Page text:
The present invention relates generally to laser hardened materials and structures, and more particularly to a novel optical filter structure for selectively blocking laser radiation of predetermined wavelength while passing radiation of other wavelengths.
Optical switching devices comprising transition or switching materials which are optically transparent in one state but which transform to an opaque metallic state when heated to a characteristic transition temperature are well developed for applications such as optical filters, modulators, laser output couplers, and the like. These devices are generally characterized by transition from substantial transparency below the characteristic transition temperature to substantial opacity above that temperature at all wavelengths.
In accordance with the teachings of copending application Ser. No. 07/172,119, which teachings are incorporated herein by reference, an optical filter structure was described for selectively blocking radiation of predetermined wavelength comprising a layer of material characterized by transition from non-metal to metal, corresponding to a change from transmissive to reflective states upon being heated to a characteristic transition temperature, deposited on a slab of dielectric material in the form of a plurality of multipole elements in an array of predetermined spacing between adjacent rows and columns of the array. The filter of the Ser. No. 07/172,119 application is characterized by substantial transparency to all radiation wavelengths below its characteristic transition temperature, and opacity only to the predetermined wavelength, and substantial transparency to all other wavelengths, above the transition temperature, and is constructed by applying a film of thermal switching material in the form of an array of microwave-type multipole elements of optical dimensions, the film being applied to a dielectric slab, or sandwiched between two dielectric slabs.
For purposes of describing the invention and defining the scope thereof, the term "optical" shall, in accordance with the customary usage, be defined herein to include only ultraviolet, visible, near infrared, mid-infrared and far infrared regions of the electromagnetic spectrum lying between about 0.1 to about 1000 microns (see e.g. Optical Physics, by Max Garbuny, Academic press, New York, 1965, pp 1-6). and more specifically to the range of from about 0.2 micron, the approximate lower limit of operation of fine quality quartz lenses (Garbuny, p 280), to about 50 microns, the approximate upper limit of operation of long wavelength transmitting material such as KRS-5 (thallium bromide-iodide ionic crystal) (Garbuny, p 282).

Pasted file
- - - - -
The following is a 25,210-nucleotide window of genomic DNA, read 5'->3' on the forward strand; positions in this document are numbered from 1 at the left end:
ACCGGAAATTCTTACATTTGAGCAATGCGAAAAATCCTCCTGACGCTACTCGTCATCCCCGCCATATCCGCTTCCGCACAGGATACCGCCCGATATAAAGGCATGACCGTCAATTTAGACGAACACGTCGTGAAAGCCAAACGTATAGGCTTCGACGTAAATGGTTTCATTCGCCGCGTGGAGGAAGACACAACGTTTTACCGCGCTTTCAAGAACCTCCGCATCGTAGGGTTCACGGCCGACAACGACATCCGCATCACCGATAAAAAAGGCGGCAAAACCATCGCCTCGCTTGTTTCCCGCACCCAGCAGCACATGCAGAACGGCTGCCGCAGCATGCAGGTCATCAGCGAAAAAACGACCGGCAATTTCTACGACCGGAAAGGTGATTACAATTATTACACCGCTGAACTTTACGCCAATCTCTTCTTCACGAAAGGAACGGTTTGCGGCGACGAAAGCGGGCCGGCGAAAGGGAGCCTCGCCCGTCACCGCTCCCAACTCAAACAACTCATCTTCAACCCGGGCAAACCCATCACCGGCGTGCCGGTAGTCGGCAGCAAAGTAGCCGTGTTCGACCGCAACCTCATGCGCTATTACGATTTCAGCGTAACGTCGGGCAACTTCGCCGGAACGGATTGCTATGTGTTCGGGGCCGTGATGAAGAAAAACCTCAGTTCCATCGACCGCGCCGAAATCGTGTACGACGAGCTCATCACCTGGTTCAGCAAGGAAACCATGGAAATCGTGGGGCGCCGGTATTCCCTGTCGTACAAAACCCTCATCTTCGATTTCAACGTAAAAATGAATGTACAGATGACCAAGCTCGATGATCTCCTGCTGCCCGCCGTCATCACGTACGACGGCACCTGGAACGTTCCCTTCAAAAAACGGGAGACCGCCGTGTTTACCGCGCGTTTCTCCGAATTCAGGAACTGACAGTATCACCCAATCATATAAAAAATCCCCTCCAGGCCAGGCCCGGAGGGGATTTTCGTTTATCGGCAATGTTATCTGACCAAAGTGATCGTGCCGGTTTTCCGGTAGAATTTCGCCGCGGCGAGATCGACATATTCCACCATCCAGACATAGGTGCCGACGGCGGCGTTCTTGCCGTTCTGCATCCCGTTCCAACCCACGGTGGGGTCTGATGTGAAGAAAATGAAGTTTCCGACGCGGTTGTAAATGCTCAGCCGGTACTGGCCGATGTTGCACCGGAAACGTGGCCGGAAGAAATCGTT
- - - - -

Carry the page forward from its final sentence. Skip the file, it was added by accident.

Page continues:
The invention provides a novel optical reflection band filter which switches from a reflective state to a transmissive state upon being heated to a transition temperature following absorption of a certain amount of laser radiation. The filter is constructed by applying films of high-temperature superconducting materials in the form of an array of microwave type multipole elements of optical dimensions applied to a dielectric slab or sandwiched between two dielectric slabs.
The switching materials operate by undergoing a superconducting-to-insulating transition at the characteristic temperature. The invention therefore is a substantial improvement over the totally opaque switching reflection filter, the non-switching metallic element array reflection-band filter, and other wavelength responsive laser hardening devices.
It is therefore a principal object of the invention to provide an improved optical filter.
It is a further object of the invention to provide an optical filter for selectively blocking laser radiation of selected wavelength while passing radiation of substantially all other wavelengths.
It is yet a further object of the invention to provide a switchable filter incorporating insulating-to-superconducting materials to provide selective wavelength filtering.
It is yet another object of the invention to provide an optical filter having fast response time.
These and other objects of the invention will become apparent as the detailed description of representative embodiments proceeds.
In accordance with the foregoing principles and objects of the invention, an optical filter structure for selectively blocking radiation of predetermined wavelength is described which comprises a layer of material characterized by transition from a superconducting phase to insulating phase upon heating to a characteristic transition temperature, deposited on a slab of dielectric material in the form of a plurality of multipole elements in a planar array of predetermined spacing of optical dimensions between adjacent rows and columns of said array.
The invention described herein may be manufactured and used by or for the Government of the United States for all governmental purposes without the payment of any royalty.